In an opinion this evening, Judge Failla denied a motion from the NFL Players Association (“NFLPLA”), on behalf of Cowboys running back Ezekiel Elliott, to preliminarily enjoin his six-game suspension arising from a domestic violence incident.

Judge Failla ruled that the NFLPA was unlikely to ultimately prove that the arbitral proceedings leading to the suspension were so unfair as to void the outcome.  She further found the NFLPA could not show sufficient “irreparable harm” to warrant injunctive relief, because the harm to Elliott was speculative:

To support the notion that missed games constitute irreparable injury, the NFLPA points out that an average career in the NFL is “short and precarious.” Even so, just as in other professions, future economic injuries such as lost profits are compensable through monetary awards. And any individual honors Elliott might attain absent suspension [such as Pro Bowl selection] depend on countless variables — such as the Cowboys’ overall offensive performance, his opponents’ defensive performance, and Elliott’s health — that together render this alleged harm far too speculative to justify injunctive relief.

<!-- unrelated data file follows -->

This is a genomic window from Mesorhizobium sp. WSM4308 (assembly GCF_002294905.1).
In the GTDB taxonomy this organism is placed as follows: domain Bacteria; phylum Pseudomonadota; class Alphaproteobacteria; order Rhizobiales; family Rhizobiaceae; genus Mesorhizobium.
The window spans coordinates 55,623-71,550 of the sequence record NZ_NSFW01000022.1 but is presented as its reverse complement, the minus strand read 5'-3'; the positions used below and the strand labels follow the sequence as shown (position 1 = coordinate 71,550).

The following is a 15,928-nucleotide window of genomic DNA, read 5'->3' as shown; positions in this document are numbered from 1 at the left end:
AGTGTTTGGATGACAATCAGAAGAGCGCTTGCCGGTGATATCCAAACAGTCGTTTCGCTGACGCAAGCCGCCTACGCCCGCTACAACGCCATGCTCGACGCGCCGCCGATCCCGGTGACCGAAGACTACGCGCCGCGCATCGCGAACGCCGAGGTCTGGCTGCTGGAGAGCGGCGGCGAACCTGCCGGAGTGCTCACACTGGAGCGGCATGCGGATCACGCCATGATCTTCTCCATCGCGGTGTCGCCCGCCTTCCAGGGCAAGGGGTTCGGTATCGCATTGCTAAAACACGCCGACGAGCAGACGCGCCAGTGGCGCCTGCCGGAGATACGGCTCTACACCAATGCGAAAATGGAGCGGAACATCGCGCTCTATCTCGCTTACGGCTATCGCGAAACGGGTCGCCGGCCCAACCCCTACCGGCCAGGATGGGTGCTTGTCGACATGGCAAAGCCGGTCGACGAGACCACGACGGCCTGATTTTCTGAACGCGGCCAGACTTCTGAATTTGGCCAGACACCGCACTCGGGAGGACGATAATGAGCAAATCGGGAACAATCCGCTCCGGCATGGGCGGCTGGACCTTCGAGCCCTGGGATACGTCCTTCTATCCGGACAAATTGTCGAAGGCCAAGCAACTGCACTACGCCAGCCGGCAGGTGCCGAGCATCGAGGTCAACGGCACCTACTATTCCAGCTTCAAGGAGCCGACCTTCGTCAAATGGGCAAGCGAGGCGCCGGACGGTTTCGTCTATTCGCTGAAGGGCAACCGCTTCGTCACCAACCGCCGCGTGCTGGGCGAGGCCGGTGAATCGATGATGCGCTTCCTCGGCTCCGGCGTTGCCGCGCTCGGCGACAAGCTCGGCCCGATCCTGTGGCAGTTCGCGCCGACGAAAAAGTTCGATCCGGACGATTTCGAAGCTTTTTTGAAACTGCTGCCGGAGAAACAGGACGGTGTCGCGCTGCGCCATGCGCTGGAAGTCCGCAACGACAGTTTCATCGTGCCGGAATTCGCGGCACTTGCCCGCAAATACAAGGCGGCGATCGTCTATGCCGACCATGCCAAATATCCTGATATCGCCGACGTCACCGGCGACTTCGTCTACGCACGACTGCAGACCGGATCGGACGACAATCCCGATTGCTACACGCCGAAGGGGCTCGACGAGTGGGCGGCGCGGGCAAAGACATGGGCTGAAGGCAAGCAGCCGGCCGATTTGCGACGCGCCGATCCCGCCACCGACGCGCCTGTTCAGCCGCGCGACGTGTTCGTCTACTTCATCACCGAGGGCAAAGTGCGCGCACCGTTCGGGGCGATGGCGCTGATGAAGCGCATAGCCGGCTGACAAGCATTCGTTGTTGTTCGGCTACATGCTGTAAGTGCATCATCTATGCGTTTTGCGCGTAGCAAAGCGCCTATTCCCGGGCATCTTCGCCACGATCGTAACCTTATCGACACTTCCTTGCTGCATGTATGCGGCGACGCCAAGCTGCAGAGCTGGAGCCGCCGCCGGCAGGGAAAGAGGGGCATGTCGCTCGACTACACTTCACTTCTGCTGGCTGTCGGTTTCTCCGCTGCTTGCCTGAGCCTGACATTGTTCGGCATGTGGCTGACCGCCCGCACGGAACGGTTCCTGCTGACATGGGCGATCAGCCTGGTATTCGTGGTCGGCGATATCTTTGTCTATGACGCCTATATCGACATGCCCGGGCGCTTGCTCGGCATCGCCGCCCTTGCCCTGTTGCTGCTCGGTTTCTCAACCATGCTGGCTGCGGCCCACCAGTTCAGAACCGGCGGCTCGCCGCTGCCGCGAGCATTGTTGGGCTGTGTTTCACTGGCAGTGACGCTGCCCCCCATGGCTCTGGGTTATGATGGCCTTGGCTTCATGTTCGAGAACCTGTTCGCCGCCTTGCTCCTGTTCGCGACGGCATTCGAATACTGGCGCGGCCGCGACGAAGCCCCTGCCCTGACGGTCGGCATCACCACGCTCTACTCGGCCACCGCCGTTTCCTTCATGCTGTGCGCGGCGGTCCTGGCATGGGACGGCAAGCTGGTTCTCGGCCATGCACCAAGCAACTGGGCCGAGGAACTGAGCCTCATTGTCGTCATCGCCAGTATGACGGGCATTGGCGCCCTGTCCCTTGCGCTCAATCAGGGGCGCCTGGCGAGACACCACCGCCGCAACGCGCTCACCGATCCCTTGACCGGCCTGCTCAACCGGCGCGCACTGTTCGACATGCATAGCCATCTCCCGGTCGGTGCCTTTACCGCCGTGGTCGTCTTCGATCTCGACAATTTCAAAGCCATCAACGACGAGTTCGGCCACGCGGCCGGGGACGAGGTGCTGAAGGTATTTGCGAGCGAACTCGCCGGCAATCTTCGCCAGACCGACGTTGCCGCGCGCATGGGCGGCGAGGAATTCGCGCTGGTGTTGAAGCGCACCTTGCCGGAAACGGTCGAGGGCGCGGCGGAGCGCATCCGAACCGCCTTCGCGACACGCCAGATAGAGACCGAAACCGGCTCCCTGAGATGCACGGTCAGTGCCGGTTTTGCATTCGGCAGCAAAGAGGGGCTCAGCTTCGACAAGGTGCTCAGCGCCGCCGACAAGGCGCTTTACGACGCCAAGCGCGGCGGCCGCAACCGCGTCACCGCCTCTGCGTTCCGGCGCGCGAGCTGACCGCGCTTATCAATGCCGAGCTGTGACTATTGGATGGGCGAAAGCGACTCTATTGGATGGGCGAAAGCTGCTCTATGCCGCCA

She also found that any harms to the NFLPA and Elliott were “counterbalanced by the harms identified by” the NFL:

Having negotiated with the NFLPA over the terms of a particular CBA, the NFL has an interest in obtaining the benefit of its bargain — an interest that might well be eroded if courts such as this one were permitted to micromanage the disciplinary decisions of the Commissioner. What is more, the NFL has a critical interest in ensuring player compliance with the [Personal Conduct Policy], particularly in the area of combating off-the-field misconduct. Indeed, all parties to this litigation are keenly aware of recent criticisms of the NFL’s efforts to redress and combat domestic abuse by NFL players. Put simply, Elliott’s personal concerns, while not insubstantial, are outweighed by the broader, league-wide concerns . . . .

Judge Failla put the ruling on hold for 24 hours to “afford the parties an opportunity to consider their appellate options.”